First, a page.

There's been lots of coverage in the local media of Sunshine Week so far, too much to list it all here. But here are some highlights:
An editorial from The Jackson Sun about proposed changes to the state's open government laws: For too long, public officials have been able to play fast and loose with the rules and deny the public access to important information. If we'd like to see anything more this year, it would be for language to be added to the law which would specifically open up e-mail records to public inspection. On the open meetings front, we'd like to see meetings where school superintendents' evaluations are discussed remain open. And we'd like to finally see substantial penalties adopted for those who knowingly choose to flout the law.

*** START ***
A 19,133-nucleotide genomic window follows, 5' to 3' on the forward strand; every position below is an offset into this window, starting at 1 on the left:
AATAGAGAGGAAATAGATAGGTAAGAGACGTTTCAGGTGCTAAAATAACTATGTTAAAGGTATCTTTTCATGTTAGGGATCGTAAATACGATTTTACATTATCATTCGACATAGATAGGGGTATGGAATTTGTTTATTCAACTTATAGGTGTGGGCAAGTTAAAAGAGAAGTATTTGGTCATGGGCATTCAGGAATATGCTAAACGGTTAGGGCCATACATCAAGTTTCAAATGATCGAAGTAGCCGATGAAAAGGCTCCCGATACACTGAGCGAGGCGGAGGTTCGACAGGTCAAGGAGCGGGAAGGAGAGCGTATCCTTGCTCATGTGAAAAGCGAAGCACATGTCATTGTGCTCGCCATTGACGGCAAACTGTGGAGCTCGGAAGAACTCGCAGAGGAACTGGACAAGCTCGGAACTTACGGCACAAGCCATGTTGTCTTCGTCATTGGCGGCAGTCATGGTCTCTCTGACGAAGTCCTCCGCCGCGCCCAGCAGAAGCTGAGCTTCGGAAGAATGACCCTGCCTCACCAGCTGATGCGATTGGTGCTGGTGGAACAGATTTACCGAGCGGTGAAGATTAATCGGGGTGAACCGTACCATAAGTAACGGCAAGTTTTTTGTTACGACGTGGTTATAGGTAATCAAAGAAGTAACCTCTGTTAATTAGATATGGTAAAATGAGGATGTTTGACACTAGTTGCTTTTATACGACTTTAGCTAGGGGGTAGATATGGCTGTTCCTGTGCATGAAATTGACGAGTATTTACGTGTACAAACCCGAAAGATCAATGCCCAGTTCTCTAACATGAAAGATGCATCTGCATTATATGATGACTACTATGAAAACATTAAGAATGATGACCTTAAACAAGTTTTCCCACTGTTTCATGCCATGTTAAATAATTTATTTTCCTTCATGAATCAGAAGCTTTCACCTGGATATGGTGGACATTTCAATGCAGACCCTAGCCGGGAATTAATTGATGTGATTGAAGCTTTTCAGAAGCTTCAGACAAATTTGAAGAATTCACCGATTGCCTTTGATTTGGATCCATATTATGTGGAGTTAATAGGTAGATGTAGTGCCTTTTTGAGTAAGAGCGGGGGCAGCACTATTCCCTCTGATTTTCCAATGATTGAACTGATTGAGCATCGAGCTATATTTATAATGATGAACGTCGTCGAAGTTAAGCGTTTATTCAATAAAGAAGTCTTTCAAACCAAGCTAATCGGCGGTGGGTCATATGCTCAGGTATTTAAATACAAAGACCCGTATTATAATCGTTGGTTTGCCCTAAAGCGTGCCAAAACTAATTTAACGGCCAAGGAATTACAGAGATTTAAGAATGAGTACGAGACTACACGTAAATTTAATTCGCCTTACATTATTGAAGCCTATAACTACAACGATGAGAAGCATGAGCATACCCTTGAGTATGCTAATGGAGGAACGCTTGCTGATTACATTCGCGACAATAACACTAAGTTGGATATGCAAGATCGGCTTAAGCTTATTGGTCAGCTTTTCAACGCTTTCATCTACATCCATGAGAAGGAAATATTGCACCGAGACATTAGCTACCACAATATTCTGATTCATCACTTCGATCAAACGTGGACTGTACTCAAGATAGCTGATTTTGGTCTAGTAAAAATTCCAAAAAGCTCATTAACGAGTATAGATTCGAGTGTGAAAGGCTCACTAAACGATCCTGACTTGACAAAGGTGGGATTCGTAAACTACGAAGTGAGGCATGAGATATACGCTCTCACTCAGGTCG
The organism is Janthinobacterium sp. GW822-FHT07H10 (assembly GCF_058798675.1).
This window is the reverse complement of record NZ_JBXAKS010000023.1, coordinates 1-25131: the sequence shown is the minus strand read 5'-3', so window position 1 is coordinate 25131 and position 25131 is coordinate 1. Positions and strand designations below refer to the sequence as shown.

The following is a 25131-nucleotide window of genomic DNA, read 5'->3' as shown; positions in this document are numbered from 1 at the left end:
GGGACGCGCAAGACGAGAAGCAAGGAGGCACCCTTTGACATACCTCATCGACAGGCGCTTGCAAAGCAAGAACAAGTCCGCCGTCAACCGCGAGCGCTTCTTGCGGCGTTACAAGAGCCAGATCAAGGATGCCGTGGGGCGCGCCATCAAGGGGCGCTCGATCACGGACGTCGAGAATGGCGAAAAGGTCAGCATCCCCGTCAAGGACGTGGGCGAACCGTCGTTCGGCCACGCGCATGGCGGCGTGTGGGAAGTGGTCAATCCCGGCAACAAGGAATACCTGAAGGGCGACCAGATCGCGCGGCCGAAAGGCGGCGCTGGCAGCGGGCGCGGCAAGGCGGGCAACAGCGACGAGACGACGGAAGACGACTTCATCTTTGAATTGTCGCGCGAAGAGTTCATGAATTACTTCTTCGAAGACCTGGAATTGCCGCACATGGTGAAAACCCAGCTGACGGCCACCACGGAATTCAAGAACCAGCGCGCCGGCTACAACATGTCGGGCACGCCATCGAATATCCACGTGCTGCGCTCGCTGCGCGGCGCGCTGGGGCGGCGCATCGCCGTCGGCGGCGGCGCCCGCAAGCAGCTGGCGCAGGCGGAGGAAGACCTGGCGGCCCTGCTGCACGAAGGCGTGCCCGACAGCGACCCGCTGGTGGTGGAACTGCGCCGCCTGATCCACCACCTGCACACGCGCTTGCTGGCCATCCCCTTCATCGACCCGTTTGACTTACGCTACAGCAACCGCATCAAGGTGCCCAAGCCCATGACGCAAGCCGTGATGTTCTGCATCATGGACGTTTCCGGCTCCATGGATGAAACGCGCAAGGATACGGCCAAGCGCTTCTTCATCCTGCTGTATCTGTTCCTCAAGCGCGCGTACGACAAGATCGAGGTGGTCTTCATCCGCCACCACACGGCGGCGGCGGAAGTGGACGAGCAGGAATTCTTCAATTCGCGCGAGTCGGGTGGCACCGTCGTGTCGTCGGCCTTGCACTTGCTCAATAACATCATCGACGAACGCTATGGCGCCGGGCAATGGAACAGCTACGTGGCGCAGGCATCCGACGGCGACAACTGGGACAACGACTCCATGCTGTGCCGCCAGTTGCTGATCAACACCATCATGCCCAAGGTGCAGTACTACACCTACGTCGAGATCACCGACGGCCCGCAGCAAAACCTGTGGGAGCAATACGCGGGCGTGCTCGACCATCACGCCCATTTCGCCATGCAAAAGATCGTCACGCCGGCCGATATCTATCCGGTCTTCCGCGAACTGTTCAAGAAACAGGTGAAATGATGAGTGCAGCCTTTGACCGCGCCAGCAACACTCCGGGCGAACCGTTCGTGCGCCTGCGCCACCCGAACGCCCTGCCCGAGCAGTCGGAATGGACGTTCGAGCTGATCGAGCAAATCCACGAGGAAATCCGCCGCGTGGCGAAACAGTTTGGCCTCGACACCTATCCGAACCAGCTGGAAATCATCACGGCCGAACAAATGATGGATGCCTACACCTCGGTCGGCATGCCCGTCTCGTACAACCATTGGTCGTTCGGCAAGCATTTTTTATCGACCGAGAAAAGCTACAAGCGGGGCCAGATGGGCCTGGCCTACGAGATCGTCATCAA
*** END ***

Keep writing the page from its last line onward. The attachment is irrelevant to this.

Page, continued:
An editorial from The Commercial Appeal: Under Mayor Willie Herenton, Commercial Appeal reporter Trevor Aaronson reports in today's editions, access to public documents is a snap for those with political or business connections to city government. Requests for documents from the general public and the press, however, are met with a formal process that routes everything through a bottleneck at the City Attorney's Office and delays the flow.
An excerpt of an interview with John Seigenthaler in Sunday's Tennessean: People want to know and, indeed, need to know. When people talk to me about, "Is there a people's right to know?" — there is a people's need to know. And that need really cries out for openness in government.